Nov 14, 2023
Nurturing Tradition: Place-Based Learning Celebrates Native Culture and Language
On the Flathead Nation, a remarkable cultural enrichment program is honoring and preserving Native American languages, traditional skills, and lifeways. Led by Salish Kootenai College (SKC), this initiative seeks to perpetuate the culture, arts, languages, seasonal rounds, and health of the Confederated Salish and Kootenai Tribes (CSKT). This is just one piece of the incredible cultural work happening across the Flathead Nation.
The Beginning: Encampment
From its origins in 1968 to its recent expansion, the project, originally known as ‘Encampment’ has been instrumental in passing on the rich cultural heritage of the Séliš, Ksanka and Ql̓ispé Tribes. It was started on the Flathead Indian Reservation by the late Agnes Vanderberg, whose great granddaughter, Malia Vanderburg, now plays a key role. Initially, Agnes mentored families who came together for an entire summer to live, bond and share cultural activities.
Over the years, Agnes’s summer-long, transformational encampment became condensed to one session each summer, which brought together SKC students, faculty, staff, and community members for a week of immersive living and learning together (at what is now known as the Vanderberg campground). The course and educational activities have focused on teaching traditional lifeways, cultural arts, and providing culturally-grounded social activities. Throughout the years, participants have learned from Séliš, Ksanka, and Ql̓ispé elders, SKC instructors, and one another about a wide array of topics — from language and storytelling to tipi construction, hunting, hide tanning, flintknapping, native plant identification, basket-making, beading and much more.
From Summer to Four Seasons
In 2022, with support from Headwaters Foundation and American Indian College Fund and partnerships with CSKT’s Tribal Education Department and the Séliš-Ql̓ispé Culture Committee, SKC’s Culture and Language Studies (CALS) program was able to lead the original summer encampment and support two additional summer encampments focused on students and community members from SKC and the Séliš-Ql̓ispé and Ksanka communities. They were also able to provide three additional seasonally-based learning experiences (fall, winter and spring).
During the fall session, students live in tipis and tents and learn fall subsistence practices, such as building cattail and bulrush mats, and processing deer. The winter session is hosted indoors at SKC with an 18-foot tipi, a winter scene, insulation demonstrations, and the sharing of coyote stories. Spring consisted of a first roots digging experience. Today, the CALS program supports the Indigenous Science course at Two Eagle River School as students learn to build a dugout canoe. Through these experiences, they have learned that place-based learning can happen in many settings and time frames, from week-long immersions to part-day experiences with students and the community.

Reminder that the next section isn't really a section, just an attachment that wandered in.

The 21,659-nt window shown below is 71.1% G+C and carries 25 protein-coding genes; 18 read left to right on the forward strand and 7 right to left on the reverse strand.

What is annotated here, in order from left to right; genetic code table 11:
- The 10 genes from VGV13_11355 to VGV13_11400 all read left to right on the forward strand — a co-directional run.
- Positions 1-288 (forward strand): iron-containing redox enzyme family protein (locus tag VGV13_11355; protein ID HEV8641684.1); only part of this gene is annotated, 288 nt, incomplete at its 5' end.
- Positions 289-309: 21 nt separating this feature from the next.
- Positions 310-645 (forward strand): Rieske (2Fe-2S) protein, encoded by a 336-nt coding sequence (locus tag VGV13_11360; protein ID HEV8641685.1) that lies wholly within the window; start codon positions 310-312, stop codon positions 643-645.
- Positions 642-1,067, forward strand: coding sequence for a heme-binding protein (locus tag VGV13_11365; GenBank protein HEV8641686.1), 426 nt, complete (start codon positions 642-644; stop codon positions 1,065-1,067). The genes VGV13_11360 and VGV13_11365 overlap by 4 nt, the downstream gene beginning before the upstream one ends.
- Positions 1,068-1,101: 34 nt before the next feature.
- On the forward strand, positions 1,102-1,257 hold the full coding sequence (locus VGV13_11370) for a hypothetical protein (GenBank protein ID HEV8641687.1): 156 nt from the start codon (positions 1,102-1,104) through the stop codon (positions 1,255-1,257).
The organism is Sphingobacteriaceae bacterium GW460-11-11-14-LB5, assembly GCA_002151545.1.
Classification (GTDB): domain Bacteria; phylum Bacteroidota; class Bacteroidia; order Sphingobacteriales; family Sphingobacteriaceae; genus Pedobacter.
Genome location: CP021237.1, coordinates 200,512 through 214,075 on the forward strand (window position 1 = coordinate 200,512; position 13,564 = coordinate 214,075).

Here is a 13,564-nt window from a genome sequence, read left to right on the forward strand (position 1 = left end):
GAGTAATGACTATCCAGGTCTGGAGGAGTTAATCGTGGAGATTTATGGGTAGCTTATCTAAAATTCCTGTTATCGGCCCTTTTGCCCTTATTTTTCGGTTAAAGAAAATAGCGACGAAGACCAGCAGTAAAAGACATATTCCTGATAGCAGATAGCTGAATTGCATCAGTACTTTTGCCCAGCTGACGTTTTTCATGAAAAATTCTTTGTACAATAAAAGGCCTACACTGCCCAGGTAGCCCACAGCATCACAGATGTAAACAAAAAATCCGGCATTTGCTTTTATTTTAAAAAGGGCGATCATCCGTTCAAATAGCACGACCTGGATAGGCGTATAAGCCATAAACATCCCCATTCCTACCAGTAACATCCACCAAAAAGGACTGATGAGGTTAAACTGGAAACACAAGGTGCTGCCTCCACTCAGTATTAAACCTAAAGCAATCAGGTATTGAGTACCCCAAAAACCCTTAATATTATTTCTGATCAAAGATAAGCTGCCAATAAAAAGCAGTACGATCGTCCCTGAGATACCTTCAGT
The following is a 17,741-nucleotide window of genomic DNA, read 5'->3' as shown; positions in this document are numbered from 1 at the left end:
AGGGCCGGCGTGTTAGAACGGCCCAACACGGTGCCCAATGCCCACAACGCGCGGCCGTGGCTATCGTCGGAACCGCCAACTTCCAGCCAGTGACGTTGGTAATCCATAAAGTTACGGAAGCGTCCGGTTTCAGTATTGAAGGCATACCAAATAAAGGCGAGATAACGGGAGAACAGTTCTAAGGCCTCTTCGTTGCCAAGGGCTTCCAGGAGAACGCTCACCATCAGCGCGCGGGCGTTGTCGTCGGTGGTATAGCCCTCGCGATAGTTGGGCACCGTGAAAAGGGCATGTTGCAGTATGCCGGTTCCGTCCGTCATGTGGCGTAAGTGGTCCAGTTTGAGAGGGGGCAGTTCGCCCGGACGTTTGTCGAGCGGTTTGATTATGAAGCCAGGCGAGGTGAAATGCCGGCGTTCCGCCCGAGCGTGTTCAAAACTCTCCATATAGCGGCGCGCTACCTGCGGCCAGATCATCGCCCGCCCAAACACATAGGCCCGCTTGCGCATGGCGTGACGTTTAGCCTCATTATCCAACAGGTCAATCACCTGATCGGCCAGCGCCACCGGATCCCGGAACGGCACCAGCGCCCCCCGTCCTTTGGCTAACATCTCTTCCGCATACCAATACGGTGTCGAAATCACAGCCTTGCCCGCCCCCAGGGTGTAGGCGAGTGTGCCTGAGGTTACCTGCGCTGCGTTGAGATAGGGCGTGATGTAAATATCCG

The expansion of this initiative marked a significant step forward in perpetuating the Séliš and Ql̓ispé cultures especially, and has had a profound impact on the students and the community. Many of the students and instructors are from the SKC Culture and Language Studies (CALS) Program, which prepares students to become elders in their tribes and builds a cultural lens through which they see the world. One student stated that she felt they are ‘junior elders’ in training and that place-based learning activities are how she wishes to be a teacher after graduation, rather than in a traditional Western classroom.
The Importance of (Trust-Based) Funding
Headwaters Foundation was proud to fund the expansion of SKC’s project. As a trust-based funder, we are intentional about building flexibility into our funding. For this grant, we did so by allowing funds to be used for administrative and overhead expenses that other grants might disallow, like food and stipends for teachers and participants. Funding flexibility lessens stress on staff, as they know they have funding to plug in as needed, which is vital to a pilot project. Program leader, Michael, stated that the trust-based way of operating is a good fit with their cultural models, particularly conversation- based reporting and collaborating with partners to support their efforts.
Salish Kootenai College’s place-based learning project is a testament to the power of celebrating culture within Native American communities to ensure the survival and flourishing of Native languages and practices. Through the dedication of its students, the wisdom of its elders and the support of its partners and funders, the project has become an inspiring example of how tradition can unite generations, ensuring the continued health of Native American communities for generations to come.
It is essential to support Native-led projects like these! Consider donating to Native-led organizations during Native American Heritage Month, Giving Tuesday (#GiveNative) and every day. By doing so, we honor and support Native communities and their future elders.